The loud saw of being "patient-centric" and using "motivational interviewing" seems to be subsiding. And actually my own presentation, "Dancing Together: The Power of a Relationship-Centered Approach," introduced the paradigm of working together, HCPs and patients, talking, exploring, in a compassionate partnership to ultimately design treatment plans - together. That there is a time to teach and a time to listen. A time to be and a time to build. That motivation is nice, but skills are necessary and often overlooked.
Roche generously sponsored giving a copy of my book, "Diabetes Do's & How-To's" to the 141 educators who attended the presentation, and I thank them.
For highlights of what was on view in the exhibition hall, take a look at Amy Tenderich's review.
diaTribe is a free subscription online newsletter from Close Concerns. I love reading it each month to get a current view of new medicines and devices in the pipeline and coming down the pike.
This month's issue features an interview with Dr. Jack Lord. Lord was the first Chief Innovation Officer at Humana, one of our largest health insurance companies. Lord cites the physician-patient relationship as a major tool for improving care and gives credit to the United Kingdom for using "patient-experts" to help mentor and teach newly diagnosed patients. Something I fully feel we should be taking advantage of here.
For more on Lord's views, new strides being made on the artificial pancreas, Adam Brown's report on 10 tips for changing habits and what came out of the American Diabetes Association's recent scientific conference click here.
On our way to Diabetes Day, November 14th, the International Diabetes Federation just released what many consider an extremely controversial public service announcement.
IDF has received some heated debate on YouTube and their social media platforms.
The intent of this 50 second animated PSA (public service announcement) is to challenge the general public to see diabetes in a different way, to understand its seriousness, break stereotypes and encourage everyone to learn more about diabetes.
IDF says they hope to open people's eyes, including funders and politicians, to do more research and improve health outcomes for people living with diabetes.
Perhaps as the quote goes, "It doesn't matter what they say, as long as they're talking about you." Personally, I would have liked to see more emphasis on hope and solutions: the fact that we have the power, through healthy actions, to greatly increase our odds to live a relatively full and healthy life. Is diabetes serious? You bet! Can it cause awful complications and death? You bet! Can you do something about that? You bet!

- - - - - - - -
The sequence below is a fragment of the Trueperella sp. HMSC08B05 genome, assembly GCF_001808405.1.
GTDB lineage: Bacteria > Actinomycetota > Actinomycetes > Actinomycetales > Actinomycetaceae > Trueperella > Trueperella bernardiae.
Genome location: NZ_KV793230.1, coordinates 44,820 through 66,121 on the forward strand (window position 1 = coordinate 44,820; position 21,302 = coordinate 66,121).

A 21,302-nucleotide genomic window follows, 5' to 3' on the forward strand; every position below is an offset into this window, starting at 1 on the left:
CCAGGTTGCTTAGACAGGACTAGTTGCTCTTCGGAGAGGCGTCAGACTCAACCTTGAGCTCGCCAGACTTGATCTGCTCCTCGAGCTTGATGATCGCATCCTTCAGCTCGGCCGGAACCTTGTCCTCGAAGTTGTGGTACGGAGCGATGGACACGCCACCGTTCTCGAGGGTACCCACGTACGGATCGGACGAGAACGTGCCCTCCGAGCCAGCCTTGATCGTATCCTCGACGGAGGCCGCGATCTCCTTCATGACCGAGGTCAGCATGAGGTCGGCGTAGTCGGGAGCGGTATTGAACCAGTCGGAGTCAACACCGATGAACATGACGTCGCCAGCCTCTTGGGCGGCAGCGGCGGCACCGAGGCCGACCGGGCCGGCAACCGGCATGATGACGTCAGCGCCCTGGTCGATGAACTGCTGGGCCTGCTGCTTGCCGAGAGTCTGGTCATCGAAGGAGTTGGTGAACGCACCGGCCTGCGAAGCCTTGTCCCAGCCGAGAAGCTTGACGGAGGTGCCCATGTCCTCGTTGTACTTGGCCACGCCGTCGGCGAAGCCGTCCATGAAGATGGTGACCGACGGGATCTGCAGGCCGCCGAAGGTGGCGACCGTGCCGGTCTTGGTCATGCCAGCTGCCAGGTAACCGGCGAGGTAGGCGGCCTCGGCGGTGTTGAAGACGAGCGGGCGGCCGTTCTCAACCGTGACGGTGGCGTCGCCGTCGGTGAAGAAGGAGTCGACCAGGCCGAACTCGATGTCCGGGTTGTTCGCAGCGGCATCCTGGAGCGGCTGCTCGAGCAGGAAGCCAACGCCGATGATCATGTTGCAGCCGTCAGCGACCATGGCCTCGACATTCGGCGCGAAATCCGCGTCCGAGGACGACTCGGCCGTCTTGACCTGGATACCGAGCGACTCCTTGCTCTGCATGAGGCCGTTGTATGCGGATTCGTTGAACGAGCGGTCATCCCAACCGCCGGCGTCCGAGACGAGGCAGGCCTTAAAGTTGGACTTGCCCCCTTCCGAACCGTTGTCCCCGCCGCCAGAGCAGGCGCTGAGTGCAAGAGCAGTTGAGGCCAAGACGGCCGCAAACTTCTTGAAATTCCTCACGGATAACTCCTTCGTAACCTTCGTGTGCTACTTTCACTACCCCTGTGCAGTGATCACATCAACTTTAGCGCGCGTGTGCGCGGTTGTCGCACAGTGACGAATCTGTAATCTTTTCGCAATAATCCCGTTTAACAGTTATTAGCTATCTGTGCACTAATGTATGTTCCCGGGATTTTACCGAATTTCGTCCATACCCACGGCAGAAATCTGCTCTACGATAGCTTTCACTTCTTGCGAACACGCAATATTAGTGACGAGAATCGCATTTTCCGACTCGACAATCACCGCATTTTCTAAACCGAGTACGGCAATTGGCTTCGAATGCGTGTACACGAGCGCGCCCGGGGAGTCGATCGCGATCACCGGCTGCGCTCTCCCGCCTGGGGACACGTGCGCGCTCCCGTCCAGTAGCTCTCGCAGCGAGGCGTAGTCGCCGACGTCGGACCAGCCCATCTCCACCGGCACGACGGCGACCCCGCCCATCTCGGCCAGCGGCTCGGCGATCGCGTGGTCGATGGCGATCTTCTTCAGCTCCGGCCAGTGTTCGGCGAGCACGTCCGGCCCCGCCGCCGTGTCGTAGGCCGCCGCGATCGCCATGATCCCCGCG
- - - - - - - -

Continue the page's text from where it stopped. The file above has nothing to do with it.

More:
That's the message I'd like to see and that it takes both personal responsibility and governmental and business support to make it easier through access to healthy foods and parks and playgrounds.
But I do applaud the fact that the IDF stuck their neck out and took a chance knowing what they were doing would raise eyebrows. See for yourself below.
The latest TCOYD (Taking Control of Your Diabetes) online newsletter features my new diabetes survival guide - "Diabetes Do's & How-To's" - on its back cover. My thanks to all my generous friends at TCOYD and Dr. Steven Edelman, its founder. Read the whole newsletter and start learning.
I interviewed Dr. Edelman as a diabetes change leader on The Huffington Post. He created a true breakthrough - the delivery of diabetes education directly to patients via conferences. Don't hoard conferences just for doctors was his enlightened thinking. For while Edelman is a doctor he has also been living with type 1 diabetes since the age of fifteen.
I also found my whole thinking about my power to live well with diabetes change when I attended my first TCOYD event. That was back in 2005 in San Diego. I was sitting in CDE/Psychologist, Bill Polonsky's session. He said, "Diabetes doesn't cause blindness, heart attack, amputation. Poorly controlled diabetes does." Today he often says, well controlled diabetes is the cause of nothing.
It made me realize my actions largely control my illness and I have power over my actions. Take good actions and you will benefit. I began using my power: eating healthier, eating less and walking more. The results have paid off and I see it each year when I get my blood work done.
I highly recommend getting to TCOYD's one day event, even if you have to travel. You will learn so much and it costs a mere $10 or $20 depending on when you register.
Events are presented around the country, so see if there's one coming up near you or take a trip, it's worth it. This fall TCOYD will be in Worcester, MA, Omaha, NE, Albuquerque, NM and San Diego, CA. Here's the schedule.
For now, sending my best to all my friends at TCOYD, the thousands of patients who have benefitted from a TCOYD event, and those who yet will.